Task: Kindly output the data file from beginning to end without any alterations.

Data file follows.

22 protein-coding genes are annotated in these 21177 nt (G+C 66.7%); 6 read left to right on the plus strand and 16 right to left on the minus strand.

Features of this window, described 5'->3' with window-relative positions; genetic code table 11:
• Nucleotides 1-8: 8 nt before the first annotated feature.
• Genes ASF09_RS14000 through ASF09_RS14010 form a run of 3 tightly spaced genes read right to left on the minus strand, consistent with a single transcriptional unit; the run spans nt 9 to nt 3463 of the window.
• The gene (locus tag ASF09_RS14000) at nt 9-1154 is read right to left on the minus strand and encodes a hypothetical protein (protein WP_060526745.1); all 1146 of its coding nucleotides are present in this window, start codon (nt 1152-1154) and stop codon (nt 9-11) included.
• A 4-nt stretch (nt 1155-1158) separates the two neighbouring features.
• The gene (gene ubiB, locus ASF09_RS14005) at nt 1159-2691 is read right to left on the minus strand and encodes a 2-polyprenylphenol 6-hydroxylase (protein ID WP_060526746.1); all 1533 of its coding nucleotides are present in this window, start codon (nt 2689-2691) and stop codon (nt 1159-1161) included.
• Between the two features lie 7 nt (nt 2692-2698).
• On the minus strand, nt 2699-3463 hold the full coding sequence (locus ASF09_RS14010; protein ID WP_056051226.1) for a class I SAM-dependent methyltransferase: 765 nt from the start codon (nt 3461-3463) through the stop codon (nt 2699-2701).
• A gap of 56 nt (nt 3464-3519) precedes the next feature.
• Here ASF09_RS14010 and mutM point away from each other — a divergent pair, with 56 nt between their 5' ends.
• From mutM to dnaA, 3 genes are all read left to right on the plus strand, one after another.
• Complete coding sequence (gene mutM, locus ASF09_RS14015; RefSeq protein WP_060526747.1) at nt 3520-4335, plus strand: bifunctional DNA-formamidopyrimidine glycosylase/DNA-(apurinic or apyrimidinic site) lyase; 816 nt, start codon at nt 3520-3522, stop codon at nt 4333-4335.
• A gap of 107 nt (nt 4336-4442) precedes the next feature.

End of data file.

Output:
22 protein-coding genes are annotated in these 21177 nt (G+C 66.7%); 6 read left to right on the plus strand and 16 right to left on the minus strand.

Features of this window, described 5'->3' with window-relative positions; genetic code table 11:
• Nucleotides 1-8: 8 nt before the first annotated feature.
• Genes ASF09_RS14000 through ASF09_RS14010 form a run of 3 tightly spaced genes read right to left on the minus strand, consistent with a single transcriptional unit; the run spans nt 9 to nt 3463 of the window.
• The gene (locus tag ASF09_RS14000) at nt 9-1154 is read right to left on the minus strand and encodes a hypothetical protein (protein WP_060526745.1); all 1146 of its coding nucleotides are present in this window, start codon (nt 1152-1154) and stop codon (nt 9-11) included.
• A 4-nt stretch (nt 1155-1158) separates the two neighbouring features.
• The gene (gene ubiB, locus ASF09_RS14005) at nt 1159-2691 is read right to left on the minus strand and encodes a 2-polyprenylphenol 6-hydroxylase (protein ID WP_060526746.1); all 1533 of its coding nucleotides are present in this window, start codon (nt 2689-2691) and stop codon (nt 1159-1161) included.
• Between the two features lie 7 nt (nt 2692-2698).
• On the minus strand, nt 2699-3463 hold the full coding sequence (locus ASF09_RS14010; protein ID WP_056051226.1) for a class I SAM-dependent methyltransferase: 765 nt from the start codon (nt 3461-3463) through the stop codon (nt 2699-2701).
• A gap of 56 nt (nt 3464-3519) precedes the next feature.
• Here ASF09_RS14010 and mutM point away from each other — a divergent pair, with 56 nt between their 5' ends.
• From mutM to dnaA, 3 genes are all read left to right on the plus strand, one after another.
• Complete coding sequence (gene mutM, locus ASF09_RS14015; RefSeq protein WP_060526747.1) at nt 3520-4335, plus strand: bifunctional DNA-formamidopyrimidine glycosylase/DNA-(apurinic or apyrimidinic site) lyase; 816 nt, start codon at nt 3520-3522, stop codon at nt 4333-4335.
• A gap of 107 nt (nt 4336-4442) precedes the next feature.